Midland Valley Exploration Ltd.

Glasgow, United Kingdom

Midland Valley Exploration Ltd.

Glasgow, United Kingdom
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Muir R.J.,Midland Valley Exploration Ltd.
Geology Today | Year: 2017

It is now very easy to create realistic 3D models of rock outcrops from digital photographs. Using images captured on a smartphone or a standard digital camera, a series of overlapping photographs of the outcrop can be merged together and draped over a 3D mesh that accurately represents the topography of the real rock face. The information required to generate the 3D model is all contained within the 2D digital photographs and no other sophisticated surveying equipment is required. There are several freely available software applications that can be used to generate and then interrogate this type of 3D model. This article uses an example from Glen Coe in the SW Highlands of Scotland to demonstrate how best to capture the 3D aspects of an outcrop using a digital camera and then illustrates some of the structural features that can be analysed in more detail. © 2017 John Wiley & Sons Ltd, The Geologists' Association & The Geological Society of London


Torvela T.,University of Aberdeen | Bond C.E.,University of Aberdeen | Bond C.E.,Midland Valley Exploration Ltd.
Journal of Structural Geology | Year: 2011

Theoretical models are often used to aid interpretation of geological data. For fold-thrust belts, structural and kinematic models have existed for over a century. While greatly contributing to our understanding of thrust systems, the usage of models can result in oversimplification and false kinematic interpretations. This paper investigates how and if experts use structural models in the interpretation of a seismic image from a deepwater fold-thrust belt. The results show that in the majority of cases experts produced interpretations that were compliant with key features in existing structural models. Those interpretations that were less compliant to existing models, better accounted for features present in natural and experimental analogues. This has implications for the general applicability of structural models in interpretation. © 2010 Elsevier Ltd.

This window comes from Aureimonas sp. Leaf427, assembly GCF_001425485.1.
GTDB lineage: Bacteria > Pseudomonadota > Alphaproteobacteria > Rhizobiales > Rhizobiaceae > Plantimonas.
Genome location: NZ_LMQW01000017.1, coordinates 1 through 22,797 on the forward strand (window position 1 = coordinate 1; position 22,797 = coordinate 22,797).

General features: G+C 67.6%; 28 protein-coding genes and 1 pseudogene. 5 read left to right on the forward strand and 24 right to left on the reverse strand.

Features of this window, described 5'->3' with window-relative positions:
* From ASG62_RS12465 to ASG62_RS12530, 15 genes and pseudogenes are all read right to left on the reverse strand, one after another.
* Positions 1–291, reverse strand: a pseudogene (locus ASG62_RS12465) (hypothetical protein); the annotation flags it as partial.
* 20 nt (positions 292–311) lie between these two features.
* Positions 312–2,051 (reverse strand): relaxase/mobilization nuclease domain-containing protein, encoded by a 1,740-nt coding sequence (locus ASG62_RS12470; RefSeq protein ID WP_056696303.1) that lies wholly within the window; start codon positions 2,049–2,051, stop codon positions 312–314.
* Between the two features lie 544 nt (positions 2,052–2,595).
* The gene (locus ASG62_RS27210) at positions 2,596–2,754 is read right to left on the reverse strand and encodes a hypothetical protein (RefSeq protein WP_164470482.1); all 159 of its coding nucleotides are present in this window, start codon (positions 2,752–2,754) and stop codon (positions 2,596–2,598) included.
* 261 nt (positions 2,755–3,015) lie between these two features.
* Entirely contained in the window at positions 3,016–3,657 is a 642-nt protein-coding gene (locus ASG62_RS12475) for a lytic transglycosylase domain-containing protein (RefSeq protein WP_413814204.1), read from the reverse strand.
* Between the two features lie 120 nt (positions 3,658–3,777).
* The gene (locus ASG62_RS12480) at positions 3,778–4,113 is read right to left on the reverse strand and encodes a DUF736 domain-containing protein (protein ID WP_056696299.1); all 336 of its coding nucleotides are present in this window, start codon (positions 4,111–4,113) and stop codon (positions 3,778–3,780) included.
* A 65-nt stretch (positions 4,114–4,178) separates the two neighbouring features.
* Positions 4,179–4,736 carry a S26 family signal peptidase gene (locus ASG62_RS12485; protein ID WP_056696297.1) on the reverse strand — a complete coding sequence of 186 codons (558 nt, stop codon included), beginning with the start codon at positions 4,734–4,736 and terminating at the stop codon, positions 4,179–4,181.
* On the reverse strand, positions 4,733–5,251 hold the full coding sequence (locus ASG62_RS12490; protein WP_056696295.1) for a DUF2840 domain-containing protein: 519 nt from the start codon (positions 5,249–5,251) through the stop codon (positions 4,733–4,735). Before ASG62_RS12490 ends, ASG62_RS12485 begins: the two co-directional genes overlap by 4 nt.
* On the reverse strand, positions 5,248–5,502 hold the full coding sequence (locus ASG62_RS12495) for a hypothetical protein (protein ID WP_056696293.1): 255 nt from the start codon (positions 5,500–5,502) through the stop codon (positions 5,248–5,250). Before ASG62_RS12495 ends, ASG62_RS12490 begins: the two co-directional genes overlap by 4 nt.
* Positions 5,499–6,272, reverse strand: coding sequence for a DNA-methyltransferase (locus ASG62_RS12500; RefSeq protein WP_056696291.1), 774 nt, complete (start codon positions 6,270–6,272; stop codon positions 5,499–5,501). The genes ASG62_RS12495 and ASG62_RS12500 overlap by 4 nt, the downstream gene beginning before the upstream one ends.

Bond C.E.,University of Aberdeen | Bond C.E.,Midland Valley Exploration Ltd. | Wightman R.,Midland Valley Exploration Ltd. | Wightman R.,Now at Oil Search Ltd. | Ringrose P.S.,Statoil
Geophysical Research Letters | Year: 2013

Greenhouse gas mitigation through geological storage of carbon dioxide is dependent on rock formations storing CO2 effectively. Secure containment for periods of 100 × 105 years nee7ds to be verifiable. The effectiveness of geological storage is reliant on the chemical and physical properties of the geological storage complex and its ability to inhibit migration of CO2. Petroleum reservoir data and field evidence show that fracture networks often act as pathways for fluid movement, potentially allowing fluids to migrate to the surface within the time scale of interest. We demonstrate the importance of predicting the effects of fracture networks on flow, using a case study from the In Salah CO2 storage site, and show how fracture permeability is closely controlled by the stress regime determining the conductive fracture network. Our results demonstrate that fracture network prediction combined with present-day stress analysis can be used to successfully predict CO2 movement in the subsurface. Key Points CO2 migration in the sub-surface is controlled by conductive fractures CO2 migration is anisotropic Present day stress controls the conductive fracture network ©2013. American Geophysical Union. All Rights Reserved.


Muir R.J.,Midland Valley Exploration Ltd.
Geology Today | Year: 2015

Current desktop technology is largely mouse-driven, but many analysts predict that in less than five years we will have a professional workforce that have only experienced learning in a touchscreen environment. Midland Valley have developed a digital mapping tool for smartphones called FieldMove Clino, which has been downloaded more than 20 000 times over the past year. The free version offers an effective way of introducing students to digital field mapping. However, many geoscience departments and teachers of field mapping have yet to make the switch from traditional paper-based methods to digital technology. This article aims to answer some of the frequently asked questions about digital field mapping and outlines some of the advantages for improving field skills and geological thinking in students. © 2015 John Wiley & Sons Ltd, The Geologists' Association & The Geological Society of London.


Johnson G.,University of Calgary | Johnson G.,Midland Valley Exploration Ltd. | Mayer B.,University of Calgary | Nightingale M.,University of Calgary | And 2 more authors.
Chemical Geology | Year: 2011